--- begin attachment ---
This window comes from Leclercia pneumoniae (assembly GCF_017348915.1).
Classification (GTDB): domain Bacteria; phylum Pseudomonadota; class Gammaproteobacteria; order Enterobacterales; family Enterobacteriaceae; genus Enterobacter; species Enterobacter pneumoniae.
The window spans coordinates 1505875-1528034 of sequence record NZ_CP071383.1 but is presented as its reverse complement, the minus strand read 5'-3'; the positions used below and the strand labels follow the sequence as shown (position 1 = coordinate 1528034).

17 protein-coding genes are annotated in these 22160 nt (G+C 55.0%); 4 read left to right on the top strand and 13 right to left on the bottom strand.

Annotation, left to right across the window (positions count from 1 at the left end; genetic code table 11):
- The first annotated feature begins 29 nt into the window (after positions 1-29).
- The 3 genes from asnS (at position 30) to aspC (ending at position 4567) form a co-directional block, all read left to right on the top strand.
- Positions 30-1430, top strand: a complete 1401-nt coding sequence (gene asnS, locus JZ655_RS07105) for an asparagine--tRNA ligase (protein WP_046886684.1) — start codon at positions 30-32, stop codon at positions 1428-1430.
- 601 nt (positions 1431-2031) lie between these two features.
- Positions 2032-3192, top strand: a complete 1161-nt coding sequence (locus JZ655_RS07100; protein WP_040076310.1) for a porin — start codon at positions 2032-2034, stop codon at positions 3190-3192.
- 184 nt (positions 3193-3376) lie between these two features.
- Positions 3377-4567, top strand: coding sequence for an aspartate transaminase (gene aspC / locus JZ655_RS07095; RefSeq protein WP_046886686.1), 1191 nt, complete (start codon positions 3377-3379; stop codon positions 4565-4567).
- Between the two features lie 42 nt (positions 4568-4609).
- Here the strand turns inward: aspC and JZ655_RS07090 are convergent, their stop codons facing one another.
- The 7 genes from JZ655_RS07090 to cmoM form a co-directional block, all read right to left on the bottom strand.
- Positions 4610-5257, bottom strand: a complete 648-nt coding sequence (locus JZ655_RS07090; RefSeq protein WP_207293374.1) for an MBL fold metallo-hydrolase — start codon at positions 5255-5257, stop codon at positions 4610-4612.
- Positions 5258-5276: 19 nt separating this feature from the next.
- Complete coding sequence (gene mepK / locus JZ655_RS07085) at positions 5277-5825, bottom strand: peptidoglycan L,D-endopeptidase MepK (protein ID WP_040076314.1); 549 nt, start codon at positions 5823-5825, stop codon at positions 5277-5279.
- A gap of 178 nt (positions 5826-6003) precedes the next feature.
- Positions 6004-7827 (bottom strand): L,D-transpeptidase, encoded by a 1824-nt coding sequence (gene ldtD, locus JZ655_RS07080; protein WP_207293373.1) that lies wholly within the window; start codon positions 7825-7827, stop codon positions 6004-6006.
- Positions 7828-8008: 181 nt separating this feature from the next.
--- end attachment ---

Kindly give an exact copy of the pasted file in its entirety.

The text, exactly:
This window comes from Leclercia pneumoniae (assembly GCF_017348915.1).
Classification (GTDB): domain Bacteria; phylum Pseudomonadota; class Gammaproteobacteria; order Enterobacterales; family Enterobacteriaceae; genus Enterobacter; species Enterobacter pneumoniae.
The window spans coordinates 1505875-1528034 of sequence record NZ_CP071383.1 but is presented as its reverse complement, the minus strand read 5'-3'; the positions used below and the strand labels follow the sequence as shown (position 1 = coordinate 1528034).

17 protein-coding genes are annotated in these 22160 nt (G+C 55.0%); 4 read left to right on the top strand and 13 right to left on the bottom strand.

Annotation, left to right across the window (positions count from 1 at the left end; genetic code table 11):
- The first annotated feature begins 29 nt into the window (after positions 1-29).
- The 3 genes from asnS (at position 30) to aspC (ending at position 4567) form a co-directional block, all read left to right on the top strand.
- Positions 30-1430, top strand: a complete 1401-nt coding sequence (gene asnS, locus JZ655_RS07105) for an asparagine--tRNA ligase (protein WP_046886684.1) — start codon at positions 30-32, stop codon at positions 1428-1430.
- 601 nt (positions 1431-2031) lie between these two features.
- Positions 2032-3192, top strand: a complete 1161-nt coding sequence (locus JZ655_RS07100; protein WP_040076310.1) for a porin — start codon at positions 2032-2034, stop codon at positions 3190-3192.
- 184 nt (positions 3193-3376) lie between these two features.
- Positions 3377-4567, top strand: coding sequence for an aspartate transaminase (gene aspC / locus JZ655_RS07095; RefSeq protein WP_046886686.1), 1191 nt, complete (start codon positions 3377-3379; stop codon positions 4565-4567).
- Between the two features lie 42 nt (positions 4568-4609).
- Here the strand turns inward: aspC and JZ655_RS07090 are convergent, their stop codons facing one another.
- The 7 genes from JZ655_RS07090 to cmoM form a co-directional block, all read right to left on the bottom strand.
- Positions 4610-5257, bottom strand: a complete 648-nt coding sequence (locus JZ655_RS07090; RefSeq protein WP_207293374.1) for an MBL fold metallo-hydrolase — start codon at positions 5255-5257, stop codon at positions 4610-4612.
- Positions 5258-5276: 19 nt separating this feature from the next.
- Complete coding sequence (gene mepK / locus JZ655_RS07085) at positions 5277-5825, bottom strand: peptidoglycan L,D-endopeptidase MepK (protein ID WP_040076314.1); 549 nt, start codon at positions 5823-5825, stop codon at positions 5277-5279.
- A gap of 178 nt (positions 5826-6003) precedes the next feature.
- Positions 6004-7827 (bottom strand): L,D-transpeptidase, encoded by a 1824-nt coding sequence (gene ldtD, locus JZ655_RS07080; protein WP_207293373.1) that lies wholly within the window; start codon positions 7825-7827, stop codon positions 6004-6006.
- Positions 7828-8008: 181 nt separating this feature from the next.